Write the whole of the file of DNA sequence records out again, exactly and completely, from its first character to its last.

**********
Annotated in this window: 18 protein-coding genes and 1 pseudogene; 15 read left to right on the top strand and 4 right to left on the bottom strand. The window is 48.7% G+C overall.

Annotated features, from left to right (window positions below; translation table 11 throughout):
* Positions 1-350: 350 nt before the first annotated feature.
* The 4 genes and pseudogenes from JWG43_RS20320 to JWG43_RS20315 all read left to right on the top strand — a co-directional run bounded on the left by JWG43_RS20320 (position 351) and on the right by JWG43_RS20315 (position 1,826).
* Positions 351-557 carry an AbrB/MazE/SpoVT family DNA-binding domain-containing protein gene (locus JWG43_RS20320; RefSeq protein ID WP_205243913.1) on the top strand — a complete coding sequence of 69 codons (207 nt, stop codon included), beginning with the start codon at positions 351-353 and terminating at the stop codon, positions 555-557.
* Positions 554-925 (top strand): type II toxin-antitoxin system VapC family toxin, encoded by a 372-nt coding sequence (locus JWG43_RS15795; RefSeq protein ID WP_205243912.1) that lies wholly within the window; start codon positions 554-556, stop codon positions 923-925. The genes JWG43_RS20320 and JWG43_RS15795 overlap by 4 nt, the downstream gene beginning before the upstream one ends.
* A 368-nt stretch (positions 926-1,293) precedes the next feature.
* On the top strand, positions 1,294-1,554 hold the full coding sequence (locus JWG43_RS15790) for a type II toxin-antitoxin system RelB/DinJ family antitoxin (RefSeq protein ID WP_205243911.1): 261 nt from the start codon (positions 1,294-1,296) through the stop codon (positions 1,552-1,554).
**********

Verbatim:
Annotated in this window: 18 protein-coding genes and 1 pseudogene; 15 read left to right on the top strand and 4 right to left on the bottom strand. The window is 48.7% G+C overall.

Annotated features, from left to right (window positions below; translation table 11 throughout):
* Positions 1-350: 350 nt before the first annotated feature.
* The 4 genes and pseudogenes from JWG43_RS20320 to JWG43_RS20315 all read left to right on the top strand — a co-directional run bounded on the left by JWG43_RS20320 (position 351) and on the right by JWG43_RS20315 (position 1,826).
* Positions 351-557 carry an AbrB/MazE/SpoVT family DNA-binding domain-containing protein gene (locus JWG43_RS20320; RefSeq protein ID WP_205243913.1) on the top strand — a complete coding sequence of 69 codons (207 nt, stop codon included), beginning with the start codon at positions 351-353 and terminating at the stop codon, positions 555-557.
* Positions 554-925 (top strand): type II toxin-antitoxin system VapC family toxin, encoded by a 372-nt coding sequence (locus JWG43_RS15795; RefSeq protein ID WP_205243912.1) that lies wholly within the window; start codon positions 554-556, stop codon positions 923-925. The genes JWG43_RS20320 and JWG43_RS15795 overlap by 4 nt, the downstream gene beginning before the upstream one ends.
* A 368-nt stretch (positions 926-1,293) precedes the next feature.
* On the top strand, positions 1,294-1,554 hold the full coding sequence (locus JWG43_RS15790) for a type II toxin-antitoxin system RelB/DinJ family antitoxin (RefSeq protein ID WP_205243911.1): 261 nt from the start codon (positions 1,294-1,296) through the stop codon (positions 1,552-1,554).